Newnham College, Cambridge 3970

Cambridge, England, Cambridgeshire, Cambridge

Brief Description

Features of Newnham College include a mound, a sundial, yew hedges and herbaceous borders.

History

Newnham College, Cambridge was established in the late-19th century.

Detailed Description

In 1880, two more acres (nearly one hectare) were bought for North Hall, also by Champneys, to the north of Newnham Walk where a tennis court and fives court were provided. Other college buildings followed and the Sidgwicks engaged the city fathers for three years to have the public footpath, which originally divided the college's accommodation, relocated as a road to the north (now Sigwick Avenue lined with plane trees). This was accomplished at their financial expense in 1893.

Thus the garden was now overlooked by College accommodation with their backs to the new road. This stroke of genius allowed the garden to develop within its own framework. Fellows of the College had placed great emphasis on the need for women to have fresh air and exercise, coupled with the interest in gardening. This meant that no garden designer was given a free hand. The College's Garden Committee to this day exercises a firm control over garden matters.

James Blackhouse & Sons of York proposed curved walks and the mound for the telescope was provided in 1891 by Mary Boreham. Alfred Hoare Powell designed the sunken parterre in front of Kennedy and the semi-circular yew hedge at the end of the path from Clough.

Gertrude Jekyll submitted plans in 1911, which included two hexagonal pavilions designed by Edward Lutyens. He knew Mrs. Sidgwick well as he was related to her by marriage. The college hesitated, and by 1912 Mr. Watson of Edinburgh had provided plans which were accepted.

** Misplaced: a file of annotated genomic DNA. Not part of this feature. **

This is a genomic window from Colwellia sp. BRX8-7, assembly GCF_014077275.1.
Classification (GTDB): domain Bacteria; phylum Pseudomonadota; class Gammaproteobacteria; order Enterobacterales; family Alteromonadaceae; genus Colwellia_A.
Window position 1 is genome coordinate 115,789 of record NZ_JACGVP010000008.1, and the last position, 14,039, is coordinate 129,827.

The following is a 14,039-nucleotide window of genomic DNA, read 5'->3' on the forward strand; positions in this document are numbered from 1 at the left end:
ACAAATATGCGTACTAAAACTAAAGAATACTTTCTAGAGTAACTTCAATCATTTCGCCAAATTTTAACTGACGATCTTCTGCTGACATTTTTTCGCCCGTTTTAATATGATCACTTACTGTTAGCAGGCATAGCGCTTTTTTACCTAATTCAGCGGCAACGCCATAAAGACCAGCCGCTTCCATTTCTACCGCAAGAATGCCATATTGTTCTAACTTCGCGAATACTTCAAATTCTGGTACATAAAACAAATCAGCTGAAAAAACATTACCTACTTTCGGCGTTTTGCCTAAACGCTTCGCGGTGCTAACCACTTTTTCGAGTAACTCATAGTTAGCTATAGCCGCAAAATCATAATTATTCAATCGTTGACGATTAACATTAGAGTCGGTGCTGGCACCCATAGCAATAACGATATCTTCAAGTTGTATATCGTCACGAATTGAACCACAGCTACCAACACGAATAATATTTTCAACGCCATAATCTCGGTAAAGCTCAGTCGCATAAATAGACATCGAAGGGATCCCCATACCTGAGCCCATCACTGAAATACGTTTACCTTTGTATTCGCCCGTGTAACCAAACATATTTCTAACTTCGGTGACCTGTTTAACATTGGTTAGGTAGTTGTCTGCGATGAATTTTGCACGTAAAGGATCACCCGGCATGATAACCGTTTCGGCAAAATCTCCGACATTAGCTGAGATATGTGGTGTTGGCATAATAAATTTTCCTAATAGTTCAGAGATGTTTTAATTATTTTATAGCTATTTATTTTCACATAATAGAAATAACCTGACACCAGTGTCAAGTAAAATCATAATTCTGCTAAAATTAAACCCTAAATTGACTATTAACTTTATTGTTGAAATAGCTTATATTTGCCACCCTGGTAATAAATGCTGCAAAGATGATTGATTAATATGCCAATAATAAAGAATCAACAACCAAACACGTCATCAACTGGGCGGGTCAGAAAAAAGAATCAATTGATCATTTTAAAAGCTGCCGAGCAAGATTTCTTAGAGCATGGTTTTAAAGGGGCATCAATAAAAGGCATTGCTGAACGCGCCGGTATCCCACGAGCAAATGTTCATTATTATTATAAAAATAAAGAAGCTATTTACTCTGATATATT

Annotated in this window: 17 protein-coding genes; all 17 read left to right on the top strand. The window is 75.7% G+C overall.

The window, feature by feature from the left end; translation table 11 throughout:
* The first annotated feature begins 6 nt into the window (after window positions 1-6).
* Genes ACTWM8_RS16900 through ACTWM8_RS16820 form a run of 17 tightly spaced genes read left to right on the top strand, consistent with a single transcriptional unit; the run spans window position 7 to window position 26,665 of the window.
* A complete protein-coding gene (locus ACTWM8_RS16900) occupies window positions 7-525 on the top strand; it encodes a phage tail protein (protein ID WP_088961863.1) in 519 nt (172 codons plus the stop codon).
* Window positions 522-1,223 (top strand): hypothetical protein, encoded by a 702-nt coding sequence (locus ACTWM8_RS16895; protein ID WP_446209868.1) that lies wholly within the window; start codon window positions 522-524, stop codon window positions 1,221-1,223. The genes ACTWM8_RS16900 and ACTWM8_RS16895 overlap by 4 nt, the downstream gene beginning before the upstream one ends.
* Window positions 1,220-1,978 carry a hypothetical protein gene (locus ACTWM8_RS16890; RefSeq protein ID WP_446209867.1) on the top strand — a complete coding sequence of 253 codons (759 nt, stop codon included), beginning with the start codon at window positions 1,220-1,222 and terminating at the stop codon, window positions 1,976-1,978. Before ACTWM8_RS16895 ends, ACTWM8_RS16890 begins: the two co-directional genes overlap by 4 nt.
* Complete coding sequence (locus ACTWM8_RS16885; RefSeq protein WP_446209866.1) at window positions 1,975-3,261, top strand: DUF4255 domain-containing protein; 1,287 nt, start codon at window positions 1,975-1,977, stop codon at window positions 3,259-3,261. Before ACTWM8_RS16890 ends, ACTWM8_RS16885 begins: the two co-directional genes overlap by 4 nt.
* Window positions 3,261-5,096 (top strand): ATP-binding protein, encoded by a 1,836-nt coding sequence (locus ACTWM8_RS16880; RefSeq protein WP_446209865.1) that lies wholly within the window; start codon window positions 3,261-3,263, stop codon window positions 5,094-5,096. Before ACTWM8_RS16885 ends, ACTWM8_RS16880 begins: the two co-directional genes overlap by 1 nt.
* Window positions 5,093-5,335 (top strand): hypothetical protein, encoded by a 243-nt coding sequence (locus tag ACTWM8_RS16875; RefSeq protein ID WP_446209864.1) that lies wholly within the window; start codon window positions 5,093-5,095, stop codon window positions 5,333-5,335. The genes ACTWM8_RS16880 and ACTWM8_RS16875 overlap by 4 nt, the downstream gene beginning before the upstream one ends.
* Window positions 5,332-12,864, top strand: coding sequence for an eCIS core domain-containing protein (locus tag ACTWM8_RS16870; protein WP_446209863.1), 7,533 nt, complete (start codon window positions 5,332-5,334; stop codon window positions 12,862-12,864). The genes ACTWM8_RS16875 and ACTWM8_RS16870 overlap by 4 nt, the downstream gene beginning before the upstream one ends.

The mound was to be enclosed by a seven-sided wall, and accessible from four paths. The west garden was to be an orchard and along the southern boundary a nut walk was proposed. The latter was actually proposed by Miss Jekyll. What exists today is partly a combination of ideas. The mound now supports a sundial, which is a memorial to Mrs. Sidgwick and a stone plaque with lettering carved by Eric Gill.

The planting of the garden is adventurous, tender plants clothe the walls and superb herbaceous borders flank the paths. But at the same time there is respect for the stages of this garden's history and its staff. This philosophy of continuity established during the Arts and Crafts movement marks Newnham's garden as separate from other colleges.

Features
  • Hedge
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  • Herbaceous Border
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  • Sundial
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  • Artificial Mound
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History

Detailed History

Lectures for women started at Cambridge in 1870, thanks to the efforts of Henry Sidgwick and his wife Eleanor. With funds raised from friends they built a Hall of residence, Old Hall, which was opened in 1875, under the care of Blanche Athena Clough who became the College's third principal. The Hall was sited on land to the south to Newnham Walk and designed by Basil Champneys using crisp red bricks for the elevations.
References

Contributors

  • Cambridgeshire Gardens Trust